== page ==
Embedded in the asteroid belt is a dwarf planet that features a 3-mile-high (5 kilometers) pyramid-shaped mountain and intriguing bright patches that scientists are still trying to understand.
The 590-mile-wide (950 km) Ceres remains mysterious more than two centuries after its 1801 discovery. For example: Where did it form? Are there other bodies out there like it? To get more insight, Space.com asked Dawn principal investigator Christopher Russell of UCLA for his thoughts on the biggest mysteries of Ceres. This slideshow includes the questions he asked. [See photos of the dwarf planet Ceres]
1. Why doesn't Ceres have a family of "ceroids" associated with it?
The protoplanet Vesta, another large body in the asteroid belt that Dawn examined from orbit, has a family of asteroids that orbit near it. These "vestoids" are believed to have been blasted out by a powerful impact long ago, which created a huge crater that was first spotted by the Hubble Space Telescope when Vesta passed close to Earth in 1996. In 2011, a new type of asteroid was identified that apparently originated from Vesta's interior somehow. (The asteroid is called 1999 AT10).
Ceres, like Vesta, is a long-time inhabitant of the asteroid belt. It also has many craters on its surface. Why haven't scientists seen any "ceroids" associated with Ceres? Figuring out this answer could yield insight into the different formation histories of Vesta and Ceres, Russell said.
2. Why have we seen no meteorites from Ceres?
There's another thing that Vesta has that Ceres doesn't: meteorites that have fallen to Earth.
"Vesta informed us of herself by showering Earth with meteorites -- the Howardites, Eucrites and Diogenites," Russell told Space.com. "Six percent of all the meteorites seen falling to Earth come from Vesta, but we know of none from Ceres."
The mysterious lack of Ceres meteorites makes it harder to learn about the internal composition of the dwarf planet, because this composition cannot be studied directly. Instead, Dawn must make inferences from orbital observations. Scientists can also gain insights through modeling Ceres' formation, and comparing the object to other bodies in the solar system.
3. Where is the water vapor on Ceres coming from?
In early 2014, scientists announced that they had spotted signs of water vapor on the dwarf planet. This discovery -- which was something of a surprise, because asteroids in the main belt are not known to spout plumes -- came courtesy of Europe's Herschel space telescope, which did not see the water vapor every time it looked at Ceres.
At the time, scientists suggested that the water vapor occurs when parts of Ceres' icy surface get a little warmer, as the dwarf planet gets closer to the sun.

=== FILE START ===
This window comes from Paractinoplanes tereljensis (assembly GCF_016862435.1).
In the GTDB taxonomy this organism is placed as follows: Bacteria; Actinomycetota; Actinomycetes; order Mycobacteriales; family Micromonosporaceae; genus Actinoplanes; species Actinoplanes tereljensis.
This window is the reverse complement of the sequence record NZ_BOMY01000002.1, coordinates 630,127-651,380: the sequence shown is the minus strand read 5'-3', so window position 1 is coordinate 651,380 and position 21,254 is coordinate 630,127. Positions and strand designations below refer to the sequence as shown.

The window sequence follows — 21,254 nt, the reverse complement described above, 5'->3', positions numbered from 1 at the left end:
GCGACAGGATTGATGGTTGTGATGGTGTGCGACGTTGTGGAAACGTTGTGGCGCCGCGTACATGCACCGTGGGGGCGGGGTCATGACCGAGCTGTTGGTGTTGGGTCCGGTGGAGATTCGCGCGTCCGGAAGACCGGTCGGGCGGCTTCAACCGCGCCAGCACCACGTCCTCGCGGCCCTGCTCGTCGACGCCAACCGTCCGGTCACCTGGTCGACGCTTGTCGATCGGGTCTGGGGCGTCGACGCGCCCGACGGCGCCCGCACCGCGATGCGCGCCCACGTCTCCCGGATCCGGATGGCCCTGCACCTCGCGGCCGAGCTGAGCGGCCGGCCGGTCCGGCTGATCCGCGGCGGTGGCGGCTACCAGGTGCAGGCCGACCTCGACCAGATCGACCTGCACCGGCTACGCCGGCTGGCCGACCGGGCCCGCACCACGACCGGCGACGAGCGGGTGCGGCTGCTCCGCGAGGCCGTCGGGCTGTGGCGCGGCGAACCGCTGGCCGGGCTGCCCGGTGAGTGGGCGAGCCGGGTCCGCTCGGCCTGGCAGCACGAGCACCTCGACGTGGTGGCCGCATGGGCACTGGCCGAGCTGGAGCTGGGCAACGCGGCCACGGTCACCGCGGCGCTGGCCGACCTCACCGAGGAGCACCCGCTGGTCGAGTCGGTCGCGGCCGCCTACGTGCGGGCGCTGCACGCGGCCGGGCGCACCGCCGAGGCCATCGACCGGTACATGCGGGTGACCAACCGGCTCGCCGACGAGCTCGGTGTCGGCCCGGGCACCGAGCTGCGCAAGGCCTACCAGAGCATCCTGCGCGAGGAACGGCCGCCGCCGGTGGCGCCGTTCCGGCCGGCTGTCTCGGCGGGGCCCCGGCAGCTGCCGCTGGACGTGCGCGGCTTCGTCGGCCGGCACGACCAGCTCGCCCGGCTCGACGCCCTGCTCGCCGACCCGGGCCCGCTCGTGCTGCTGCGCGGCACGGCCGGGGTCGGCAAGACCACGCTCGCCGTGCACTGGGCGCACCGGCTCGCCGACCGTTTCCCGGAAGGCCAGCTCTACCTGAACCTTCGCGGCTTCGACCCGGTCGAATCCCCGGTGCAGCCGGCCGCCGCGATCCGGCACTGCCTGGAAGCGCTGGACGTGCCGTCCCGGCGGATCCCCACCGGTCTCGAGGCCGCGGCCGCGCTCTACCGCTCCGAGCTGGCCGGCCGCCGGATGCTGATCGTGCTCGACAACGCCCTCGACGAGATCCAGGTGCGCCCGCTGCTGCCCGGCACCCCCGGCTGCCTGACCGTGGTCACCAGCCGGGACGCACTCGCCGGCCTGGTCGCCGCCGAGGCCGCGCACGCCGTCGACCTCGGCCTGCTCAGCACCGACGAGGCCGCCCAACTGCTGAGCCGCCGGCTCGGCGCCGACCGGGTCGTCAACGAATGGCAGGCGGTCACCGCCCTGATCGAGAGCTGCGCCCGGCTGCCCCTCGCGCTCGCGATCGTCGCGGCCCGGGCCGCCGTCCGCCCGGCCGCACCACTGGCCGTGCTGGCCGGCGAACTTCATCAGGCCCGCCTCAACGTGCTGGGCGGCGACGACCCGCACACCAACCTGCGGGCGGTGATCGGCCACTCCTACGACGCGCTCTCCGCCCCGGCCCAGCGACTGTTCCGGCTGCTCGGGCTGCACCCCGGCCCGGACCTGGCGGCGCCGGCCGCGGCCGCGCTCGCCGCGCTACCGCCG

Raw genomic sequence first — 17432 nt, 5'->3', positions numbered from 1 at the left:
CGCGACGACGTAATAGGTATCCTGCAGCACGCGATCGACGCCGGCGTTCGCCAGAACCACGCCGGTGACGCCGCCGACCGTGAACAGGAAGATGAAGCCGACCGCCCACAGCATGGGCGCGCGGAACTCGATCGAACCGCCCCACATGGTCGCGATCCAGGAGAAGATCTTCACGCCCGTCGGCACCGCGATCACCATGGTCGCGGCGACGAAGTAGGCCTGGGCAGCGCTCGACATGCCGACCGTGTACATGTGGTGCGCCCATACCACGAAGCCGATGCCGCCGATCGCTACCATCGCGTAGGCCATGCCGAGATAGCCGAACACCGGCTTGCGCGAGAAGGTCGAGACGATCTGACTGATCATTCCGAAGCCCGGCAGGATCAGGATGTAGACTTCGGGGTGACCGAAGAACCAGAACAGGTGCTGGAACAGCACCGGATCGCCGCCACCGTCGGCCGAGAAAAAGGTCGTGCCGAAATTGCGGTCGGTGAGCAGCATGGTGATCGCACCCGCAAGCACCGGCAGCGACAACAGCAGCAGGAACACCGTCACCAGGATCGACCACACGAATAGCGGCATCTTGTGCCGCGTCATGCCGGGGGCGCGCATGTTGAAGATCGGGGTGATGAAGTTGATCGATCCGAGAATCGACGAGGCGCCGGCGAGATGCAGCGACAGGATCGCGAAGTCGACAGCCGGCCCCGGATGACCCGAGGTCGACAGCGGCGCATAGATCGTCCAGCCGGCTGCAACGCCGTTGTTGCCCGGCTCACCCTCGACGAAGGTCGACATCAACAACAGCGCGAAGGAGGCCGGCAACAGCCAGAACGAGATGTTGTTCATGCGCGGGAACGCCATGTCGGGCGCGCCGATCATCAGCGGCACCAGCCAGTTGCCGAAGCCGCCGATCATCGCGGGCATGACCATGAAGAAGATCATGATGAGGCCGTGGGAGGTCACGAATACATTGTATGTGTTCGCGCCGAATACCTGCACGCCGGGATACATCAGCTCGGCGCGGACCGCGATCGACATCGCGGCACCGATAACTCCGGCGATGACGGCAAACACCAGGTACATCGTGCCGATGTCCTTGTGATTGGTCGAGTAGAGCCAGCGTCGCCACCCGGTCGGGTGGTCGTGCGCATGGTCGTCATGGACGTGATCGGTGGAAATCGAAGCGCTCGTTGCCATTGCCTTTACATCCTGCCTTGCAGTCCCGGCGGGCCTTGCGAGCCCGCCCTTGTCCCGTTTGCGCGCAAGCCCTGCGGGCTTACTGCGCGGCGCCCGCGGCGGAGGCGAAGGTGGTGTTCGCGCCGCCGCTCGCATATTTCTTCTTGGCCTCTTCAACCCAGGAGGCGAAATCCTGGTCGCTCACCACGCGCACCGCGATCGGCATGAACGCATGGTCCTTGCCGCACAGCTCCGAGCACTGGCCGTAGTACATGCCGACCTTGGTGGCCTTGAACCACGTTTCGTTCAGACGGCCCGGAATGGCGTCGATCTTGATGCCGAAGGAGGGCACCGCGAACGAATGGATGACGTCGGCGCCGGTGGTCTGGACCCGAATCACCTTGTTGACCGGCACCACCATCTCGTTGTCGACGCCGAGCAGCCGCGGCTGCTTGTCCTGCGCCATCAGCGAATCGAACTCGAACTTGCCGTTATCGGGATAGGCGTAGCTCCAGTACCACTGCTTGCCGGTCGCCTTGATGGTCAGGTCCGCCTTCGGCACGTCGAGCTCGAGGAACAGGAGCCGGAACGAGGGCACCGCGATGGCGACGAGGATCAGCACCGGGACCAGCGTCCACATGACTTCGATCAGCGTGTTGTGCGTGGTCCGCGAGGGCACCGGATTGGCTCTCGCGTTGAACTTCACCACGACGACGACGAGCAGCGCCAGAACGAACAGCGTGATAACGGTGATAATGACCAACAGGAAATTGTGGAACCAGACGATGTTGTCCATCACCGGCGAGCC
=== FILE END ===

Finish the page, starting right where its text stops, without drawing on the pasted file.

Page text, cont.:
In 2015, Dawn scientists observed a haze above Occator crater, suggesting that this feature could be an active source of water vapor on Ceres. But it's still unclear where the plume reported in 2014 came from.
4. Where did Ceres form?
Ceres' location in the asteroid belt is intriguing because the dwarf planet is so much bigger and rounder than its companions. Even the 330-mile-wide (530 km) Vesta is irregularly shaped. There also are elements on Ceres' surface that confused the Dawn science team when they began examining the dwarf planet up close. [See Ceres in Sharp Detail (Video)]
"When we first looked at the surface of Ceres, it was covered with ammoniated phyllosilicates," Russell told Space.com in an email. "But ammonia contains nitrogen, which is condensed in a very cold environment."
This observation raises intriguing questions about where Ceres formed, Russell said. For example, perhaps the dwarf planet coalesced in the cold, dark depths of the outer solar system and then migrated inward to its current position somehow.
Right now, Ceres orbits the sun at about 3 astronomical units (AU); 1 AU is the Earth-sun distance, about 93 million miles (150 million km).
"Was it ever this cold at 3 AU, where Ceres is now?" Russell added. "Or did Ceres come from far out in the solar system, where it is cold today?"
5. What is the true nature of those bright spots on Ceres?
The bright spots on Ceres made the dwarf planet famous even before Dawn entered orbit. The mystery of what these spots are -- ice, salt or something else -- even inspired an xkcd comic, which (spoiler alert) joked that perhaps it was evidence of a past visitor.
The massive public interest in the bright spots inspired NASA's Jet Propulsion Laboratory in Pasadena, California to create a poll allowing people to vote for their favored explanation --volcanoes, geysers, rocks, ice, salt deposits or other.
In December 2015, results released in the journal Nature gave a bit more insight into what the bright spots are. Dawn identified more than 130 bright areas that are mostly associated with impact craters. Inside these craters appears to be a type of salt (magnesium sulfate) called hexahydrite. The theory is that the salt was unearthed when asteroids hit the surface. When the water ice in these craters sublimated into space, the salts were left behind.
But mysteries still abound concerning that theory. For example, Dawn scientists suggested at a March 2016 press conference that Occator Crater -- where the biggest bright spots are -- is apparently too old for the theory to work. The thinking is that the salts should have been covered over in the 80 million years since Occator was formed. Dawn investigations continue in an attempt to resolve the findings.